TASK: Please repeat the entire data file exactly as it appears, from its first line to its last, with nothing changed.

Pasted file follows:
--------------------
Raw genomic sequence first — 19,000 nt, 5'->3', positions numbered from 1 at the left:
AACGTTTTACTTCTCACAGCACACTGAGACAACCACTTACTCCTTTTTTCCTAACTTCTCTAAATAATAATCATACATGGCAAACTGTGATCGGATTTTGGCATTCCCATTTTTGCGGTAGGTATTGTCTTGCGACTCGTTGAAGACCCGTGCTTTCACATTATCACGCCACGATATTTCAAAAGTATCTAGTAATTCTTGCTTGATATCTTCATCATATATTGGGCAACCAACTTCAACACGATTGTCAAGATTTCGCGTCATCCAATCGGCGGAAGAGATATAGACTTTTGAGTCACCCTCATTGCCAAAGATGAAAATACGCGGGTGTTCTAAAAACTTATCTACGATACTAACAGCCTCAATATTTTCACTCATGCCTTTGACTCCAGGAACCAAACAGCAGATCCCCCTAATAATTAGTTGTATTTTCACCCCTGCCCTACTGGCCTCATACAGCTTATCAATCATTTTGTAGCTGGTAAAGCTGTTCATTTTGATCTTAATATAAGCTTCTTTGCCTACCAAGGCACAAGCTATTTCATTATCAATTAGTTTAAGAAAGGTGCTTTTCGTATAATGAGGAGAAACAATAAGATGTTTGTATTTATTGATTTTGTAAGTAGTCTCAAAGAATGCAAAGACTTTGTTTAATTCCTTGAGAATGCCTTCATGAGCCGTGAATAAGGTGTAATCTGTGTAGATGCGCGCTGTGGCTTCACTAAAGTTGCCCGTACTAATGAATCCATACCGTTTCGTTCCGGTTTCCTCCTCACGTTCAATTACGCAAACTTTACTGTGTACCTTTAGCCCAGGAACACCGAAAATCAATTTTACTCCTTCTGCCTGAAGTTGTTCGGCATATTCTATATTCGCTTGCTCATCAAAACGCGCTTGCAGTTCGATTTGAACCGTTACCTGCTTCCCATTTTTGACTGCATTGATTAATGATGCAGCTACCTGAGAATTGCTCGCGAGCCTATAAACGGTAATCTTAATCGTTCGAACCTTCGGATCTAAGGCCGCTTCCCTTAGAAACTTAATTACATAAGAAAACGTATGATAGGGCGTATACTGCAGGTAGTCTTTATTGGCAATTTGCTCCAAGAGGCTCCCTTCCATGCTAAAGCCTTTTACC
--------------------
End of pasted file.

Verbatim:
Raw genomic sequence first — 19,000 nt, 5'->3', positions numbered from 1 at the left:
AACGTTTTACTTCTCACAGCACACTGAGACAACCACTTACTCCTTTTTTCCTAACTTCTCTAAATAATAATCATACATGGCAAACTGTGATCGGATTTTGGCATTCCCATTTTTGCGGTAGGTATTGTCTTGCGACTCGTTGAAGACCCGTGCTTTCACATTATCACGCCACGATATTTCAAAAGTATCTAGTAATTCTTGCTTGATATCTTCATCATATATTGGGCAACCAACTTCAACACGATTGTCAAGATTTCGCGTCATCCAATCGGCGGAAGAGATATAGACTTTTGAGTCACCCTCATTGCCAAAGATGAAAATACGCGGGTGTTCTAAAAACTTATCTACGATACTAACAGCCTCAATATTTTCACTCATGCCTTTGACTCCAGGAACCAAACAGCAGATCCCCCTAATAATTAGTTGTATTTTCACCCCTGCCCTACTGGCCTCATACAGCTTATCAATCATTTTGTAGCTGGTAAAGCTGTTCATTTTGATCTTAATATAAGCTTCTTTGCCTACCAAGGCACAAGCTATTTCATTATCAATTAGTTTAAGAAAGGTGCTTTTCGTATAATGAGGAGAAACAATAAGATGTTTGTATTTATTGATTTTGTAAGTAGTCTCAAAGAATGCAAAGACTTTGTTTAATTCCTTGAGAATGCCTTCATGAGCCGTGAATAAGGTGTAATCTGTGTAGATGCGCGCTGTGGCTTCACTAAAGTTGCCCGTACTAATGAATCCATACCGTTTCGTTCCGGTTTCCTCCTCACGTTCAATTACGCAAACTTTACTGTGTACCTTTAGCCCAGGAACACCGAAAATCAATTTTACTCCTTCTGCCTGAAGTTGTTCGGCATATTCTATATTCGCTTGCTCATCAAAACGCGCTTGCAGTTCGATTTGAACCGTTACCTGCTTCCCATTTTTGACTGCATTGATTAATGATGCAGCTACCTGAGAATTGCTCGCGAGCCTATAAACGGTAATCTTAATCGTTCGAACCTTCGGATCTAAGGCCGCTTCCCTTAGAAACTTAATTACATAAGAAAACGTATGATAGGGCGTATACTGCAGGTAGTCTTTATTGGCAATTTGCTCCAAGAGGCTCCCTTCCATGCTAAAGCCTTTTACC